“Whoever thought the greatest rapper would be from coincidence/ Because if Anthony killed Ducky/ Top Dawg could be servin’ life/ While I grew up without a father and die in a gunfight.”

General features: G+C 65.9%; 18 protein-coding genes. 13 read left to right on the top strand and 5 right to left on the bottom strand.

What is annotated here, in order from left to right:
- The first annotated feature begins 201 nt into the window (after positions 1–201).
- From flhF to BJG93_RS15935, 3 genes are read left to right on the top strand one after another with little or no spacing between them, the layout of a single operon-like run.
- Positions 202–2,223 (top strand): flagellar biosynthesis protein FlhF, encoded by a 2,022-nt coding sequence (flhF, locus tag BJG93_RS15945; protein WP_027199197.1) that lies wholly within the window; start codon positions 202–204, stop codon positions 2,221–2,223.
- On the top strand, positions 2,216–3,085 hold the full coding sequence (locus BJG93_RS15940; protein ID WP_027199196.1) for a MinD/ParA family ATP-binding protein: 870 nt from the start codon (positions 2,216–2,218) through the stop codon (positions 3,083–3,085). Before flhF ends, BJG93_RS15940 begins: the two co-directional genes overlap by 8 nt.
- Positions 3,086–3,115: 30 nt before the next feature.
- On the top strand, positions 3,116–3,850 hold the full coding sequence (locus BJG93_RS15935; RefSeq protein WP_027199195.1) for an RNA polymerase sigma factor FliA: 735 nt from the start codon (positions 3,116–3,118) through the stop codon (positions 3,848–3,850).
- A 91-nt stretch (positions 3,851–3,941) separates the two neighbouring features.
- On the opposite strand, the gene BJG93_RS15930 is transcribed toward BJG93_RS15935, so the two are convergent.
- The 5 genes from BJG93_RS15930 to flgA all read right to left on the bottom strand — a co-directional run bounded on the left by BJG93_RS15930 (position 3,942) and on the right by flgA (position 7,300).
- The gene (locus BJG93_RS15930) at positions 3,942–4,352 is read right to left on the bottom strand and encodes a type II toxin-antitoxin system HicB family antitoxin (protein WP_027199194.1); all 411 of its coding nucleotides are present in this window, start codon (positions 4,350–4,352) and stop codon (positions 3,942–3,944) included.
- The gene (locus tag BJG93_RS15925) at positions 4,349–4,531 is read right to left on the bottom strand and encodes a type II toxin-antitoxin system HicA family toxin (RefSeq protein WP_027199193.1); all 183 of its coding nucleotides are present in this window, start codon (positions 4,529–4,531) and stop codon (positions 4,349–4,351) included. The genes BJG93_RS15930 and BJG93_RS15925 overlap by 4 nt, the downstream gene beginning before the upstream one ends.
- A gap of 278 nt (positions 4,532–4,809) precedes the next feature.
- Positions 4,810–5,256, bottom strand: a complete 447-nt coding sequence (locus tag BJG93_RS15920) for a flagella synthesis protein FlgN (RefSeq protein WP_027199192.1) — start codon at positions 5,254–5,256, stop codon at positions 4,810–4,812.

For the first time ever, we are forced to grapple with the idea of life on Earth without Kendrick Lamar. Over bullets and extra biscuits, we become acquainted with a previously elusive Top Dawg, Ducky, and his son, “Kung-Fu Kenny” — the Kendrick Lamar with the itchy trigger finger, razor-sharp tongue, and quiet reluctance to touch his hard-earned riches. All of them black men on these circuitous but seemingly preordained missions — from the projects to the front register of KFC and cartwheels at the estate — to bring or ultimately speak life into the world. To fill a very obvious void. Whether that requires taking young spitters off the street and placing them in the studio, torching other rappers for their failures, putting competing label rosters to shame, or penning protest anthems, Kendrick Lamar Duckworth and Anthony “Top Dawg” Tiffith’s common calling is one constructed to relay the human experience and somehow finally cement rap as more than the reductive valuations of hyper-critical outsiders who have leaned for decades on the suggestion that hip-hop is not art, but instead just talk. To make black manhood more than just lifeless bodies, iced-out caricatures, and exaggerated media tropes. It is a calling that becomes very real and urgent when Kendrick avoids the predictable gut punch of rap beef on wax to instead call out Geraldo Rivera and FOX News within the first trio of tracks. Even more, however, these men remain committed to making the brevity of black life very real by the end of the opener, which finds Kendrick perfecting his cinematographic pen game and dying at the hands of a blind, gun-toting assailant in spite of his success on “BLOOD.”. Play the project loud enough and the opening shot is palpable. The pause after the gun fires is just long enough to force each listener to contemplate the toll this calling has taken on Kendrick and the role they may have played in inflicting the damage.